The basilica, which is the largest Roman Catholic church in our capital, was built in 1851 in the neoclassical style of the time, based on the plans of József Hild. However, a year after his death, the large dome collapsed due to poor quality building materials and faulty construction. The construction was continued by Miklós Ybl, who not only corrected the faults of the design, but also rethought the whole church in the spirit of the Renaissance. It was consecrated in 1905, and later the keystone was placed in the presence of the Emperor Franz Joseph I.
The 20th century put the building to the test: first the siege of Budapest caused major damage to it, then the dome was burnt down during restoration works, and in the early 1980s a strong storm blew off the sheet metal covering elements of it. After twenty years of renovation, by 2003 not only the building had been restored, but all the church's artefacts, mosaics, paintings, sculptures and stained glass windows had been renovated. A circular skylight was added to the dome, and the building also received new decorative lighting. For more than ten years, a Christmas fair has been held in the square in front of the basilica during the Advent season, and at that time of the year the façade is decorated with special light paintings in the evenings.
Mosaics, stained glass windows, chandelier with a time capsule
But if you are passing by, don't just look at the church from the outside! Step inside and see how the ceiling and dome of the basilica are ornamented with beautiful glass windows and mosaics instead of frescoes. The larger of these were commissioned from the Salviati firm, which also decorated the St. Mark's Cathedral in Venice, while the smaller ones are the work of Miksa Róth, who was also the artist creating the decorative windows of the Parliament. The basilica is also very rich in works of art: In addition to the altarpieces by Árpád Feszty and Gyula Benczúr, the interior is decorated by the life-size sculptures by János Fadrusz, Béni Ferenczy and Alajos Strobl, among others.
And if you stop in front of the Chapel of St. Mary, look up at the chandelier made by the master ironsmith Nándor Páder, which had been hiding a time capsule from 1899 for 115 years. The handwritten message, enclosed in a paper cylinder, slipped out of a hollow angel figurine during the chandelier's restoration a few years ago; the few lines of the note contained the names of the chandelier's makers.
Guardian of the Holy Right
Since 1897, the church has borne the name of the first Hungarian king, Saint Stephen, who was buried in the basilica of Székesfehérvár in 1038. However, during the subsequent years with struggles for the throne, the mummified right arm, which was said to have miraculous powers, was removed from the tomb, and taken to the basilica treasury. Legend has it that the treasury guard stole the relic from here and hid it on his estate in Bihar, and it was only find it in 1084, after King Stephen's canonisation. For a long time the Holy Right was kept in Transylvania, Dalmatia and Vienna, during the World War it was fled to the West, and in 1950 it was entrusted to the parish of the St. Stephen's Basilica in Budapest. The relic is on display at the altar of the Assumption, where it is kept in a glass container, in the safety of a double reliquary.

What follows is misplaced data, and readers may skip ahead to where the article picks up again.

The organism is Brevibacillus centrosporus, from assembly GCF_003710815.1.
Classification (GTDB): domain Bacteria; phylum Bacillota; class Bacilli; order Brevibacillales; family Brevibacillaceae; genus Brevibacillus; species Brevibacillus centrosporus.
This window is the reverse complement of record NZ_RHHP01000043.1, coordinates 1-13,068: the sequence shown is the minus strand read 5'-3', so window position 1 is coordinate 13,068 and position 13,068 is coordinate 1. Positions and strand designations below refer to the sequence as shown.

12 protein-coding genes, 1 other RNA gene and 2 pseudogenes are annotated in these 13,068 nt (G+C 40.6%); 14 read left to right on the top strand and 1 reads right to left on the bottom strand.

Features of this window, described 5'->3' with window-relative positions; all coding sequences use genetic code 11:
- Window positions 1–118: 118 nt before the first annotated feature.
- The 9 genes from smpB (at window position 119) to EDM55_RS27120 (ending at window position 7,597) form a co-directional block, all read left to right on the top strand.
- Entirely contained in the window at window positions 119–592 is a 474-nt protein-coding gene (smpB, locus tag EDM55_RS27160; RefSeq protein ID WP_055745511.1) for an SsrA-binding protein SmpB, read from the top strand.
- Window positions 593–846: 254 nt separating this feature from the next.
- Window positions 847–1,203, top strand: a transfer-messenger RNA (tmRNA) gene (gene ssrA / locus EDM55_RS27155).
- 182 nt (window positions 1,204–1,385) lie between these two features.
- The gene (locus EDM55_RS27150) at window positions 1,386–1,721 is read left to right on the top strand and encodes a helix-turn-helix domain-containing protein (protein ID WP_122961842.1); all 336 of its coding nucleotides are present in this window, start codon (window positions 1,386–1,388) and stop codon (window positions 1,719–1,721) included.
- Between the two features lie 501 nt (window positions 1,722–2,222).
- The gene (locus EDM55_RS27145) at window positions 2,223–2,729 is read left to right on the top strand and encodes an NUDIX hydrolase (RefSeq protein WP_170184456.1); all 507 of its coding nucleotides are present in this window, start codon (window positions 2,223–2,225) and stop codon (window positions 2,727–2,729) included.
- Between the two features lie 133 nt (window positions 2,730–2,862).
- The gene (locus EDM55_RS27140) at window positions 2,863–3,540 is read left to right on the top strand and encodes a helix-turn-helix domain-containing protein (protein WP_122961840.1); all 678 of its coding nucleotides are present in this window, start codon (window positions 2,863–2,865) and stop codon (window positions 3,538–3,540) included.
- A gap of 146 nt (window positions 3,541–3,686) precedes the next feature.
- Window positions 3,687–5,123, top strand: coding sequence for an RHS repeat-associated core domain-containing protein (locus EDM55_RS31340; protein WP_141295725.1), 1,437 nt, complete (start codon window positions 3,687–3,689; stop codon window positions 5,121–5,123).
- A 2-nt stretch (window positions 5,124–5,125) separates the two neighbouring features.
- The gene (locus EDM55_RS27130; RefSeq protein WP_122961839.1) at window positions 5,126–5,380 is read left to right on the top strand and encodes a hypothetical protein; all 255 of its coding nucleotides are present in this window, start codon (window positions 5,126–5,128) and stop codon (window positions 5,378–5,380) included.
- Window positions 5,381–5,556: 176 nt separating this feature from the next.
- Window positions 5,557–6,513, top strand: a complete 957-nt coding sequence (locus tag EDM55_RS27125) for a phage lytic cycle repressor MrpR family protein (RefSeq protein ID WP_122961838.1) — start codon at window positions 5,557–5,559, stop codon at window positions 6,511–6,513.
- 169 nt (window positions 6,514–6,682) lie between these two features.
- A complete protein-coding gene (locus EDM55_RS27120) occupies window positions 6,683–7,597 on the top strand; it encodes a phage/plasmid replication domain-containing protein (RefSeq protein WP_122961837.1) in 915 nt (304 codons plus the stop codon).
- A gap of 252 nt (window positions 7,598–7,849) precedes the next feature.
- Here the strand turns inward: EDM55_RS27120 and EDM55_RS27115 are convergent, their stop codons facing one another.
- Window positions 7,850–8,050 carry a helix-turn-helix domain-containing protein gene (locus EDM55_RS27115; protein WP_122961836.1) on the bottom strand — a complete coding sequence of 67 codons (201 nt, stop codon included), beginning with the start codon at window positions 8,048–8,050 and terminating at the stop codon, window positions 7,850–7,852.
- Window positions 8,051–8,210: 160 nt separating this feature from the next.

The first procession with the relic, after World War II was led by Prince Primate József Mindszenty, who is commemorated by his bust to the right of the entrance. But St. Teresa of Calcutta, who visited our country in 1986, also visited the church, met the crowds gathering there and prayed before the Holy Right.
A mass was celebrated here by Pope Pius XI, whose memorial plaque can be seen on the back wall of the Chapel of Mary, and the night before his death, Count Teleki Pál, Prime Minister of Hungary, prayed here at the time of World War II. During his first pastoral visit to Hungary, on 20 August, 1991, Pope St. John Paul II met the patients in this cathedral; his statue and relic are located at the right entrance of the building. But the Dalai Lama has also been here, meeting with the religious leaders of Hungary.
Despite the harsh conditions under which it was built, the basilica has become one of the most beautiful and important ecclesiastical and tourist attractions in our country. When walking around Saint Stephen Square, it is worth a stop, resting for a while between the benches, then going up to the circular lookout, which is also accessible by lifts, and admiring the extraordinary panorama of our capital.
Did you know?
The St. Stephen's Basilica is the third largest church in Hungary, with a height of 96.3 metres, the same as the Parliament; currently, no building in Budapest can be built taller. Its bells are also huge, with the St. Stephen's bell, the largest bell in the country, weighing 9.250 kilograms, being rung every feast day in the right tower of the church.